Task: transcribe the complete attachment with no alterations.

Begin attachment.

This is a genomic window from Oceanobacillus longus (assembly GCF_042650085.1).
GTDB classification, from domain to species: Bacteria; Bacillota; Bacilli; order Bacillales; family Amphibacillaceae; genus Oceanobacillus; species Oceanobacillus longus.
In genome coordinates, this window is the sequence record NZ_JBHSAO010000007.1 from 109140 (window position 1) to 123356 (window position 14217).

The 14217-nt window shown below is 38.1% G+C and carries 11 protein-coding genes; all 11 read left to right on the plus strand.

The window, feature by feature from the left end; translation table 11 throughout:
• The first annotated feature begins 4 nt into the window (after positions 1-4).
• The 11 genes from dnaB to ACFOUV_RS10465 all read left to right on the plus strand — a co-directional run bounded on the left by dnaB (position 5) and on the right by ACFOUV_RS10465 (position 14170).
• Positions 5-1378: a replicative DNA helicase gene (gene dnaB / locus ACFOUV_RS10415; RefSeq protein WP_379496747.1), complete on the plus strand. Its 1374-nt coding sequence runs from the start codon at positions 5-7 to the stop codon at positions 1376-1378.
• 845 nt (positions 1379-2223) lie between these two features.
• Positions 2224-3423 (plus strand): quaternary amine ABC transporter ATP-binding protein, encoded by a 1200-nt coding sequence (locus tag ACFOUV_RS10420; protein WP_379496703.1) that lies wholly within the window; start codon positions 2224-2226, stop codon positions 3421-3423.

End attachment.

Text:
This is a genomic window from Oceanobacillus longus (assembly GCF_042650085.1).
GTDB classification, from domain to species: Bacteria; Bacillota; Bacilli; order Bacillales; family Amphibacillaceae; genus Oceanobacillus; species Oceanobacillus longus.
In genome coordinates, this window is the sequence record NZ_JBHSAO010000007.1 from 109140 (window position 1) to 123356 (window position 14217).

The 14217-nt window shown below is 38.1% G+C and carries 11 protein-coding genes; all 11 read left to right on the plus strand.

The window, feature by feature from the left end; translation table 11 throughout:
• The first annotated feature begins 4 nt into the window (after positions 1-4).
• The 11 genes from dnaB to ACFOUV_RS10465 all read left to right on the plus strand — a co-directional run bounded on the left by dnaB (position 5) and on the right by ACFOUV_RS10465 (position 14170).
• Positions 5-1378: a replicative DNA helicase gene (gene dnaB / locus ACFOUV_RS10415; RefSeq protein WP_379496747.1), complete on the plus strand. Its 1374-nt coding sequence runs from the start codon at positions 5-7 to the stop codon at positions 1376-1378.
• 845 nt (positions 1379-2223) lie between these two features.
• Positions 2224-3423 (plus strand): quaternary amine ABC transporter ATP-binding protein, encoded by a 1200-nt coding sequence (locus tag ACFOUV_RS10420; protein WP_379496703.1) that lies wholly within the window; start codon positions 2224-2226, stop codon positions 3421-3423.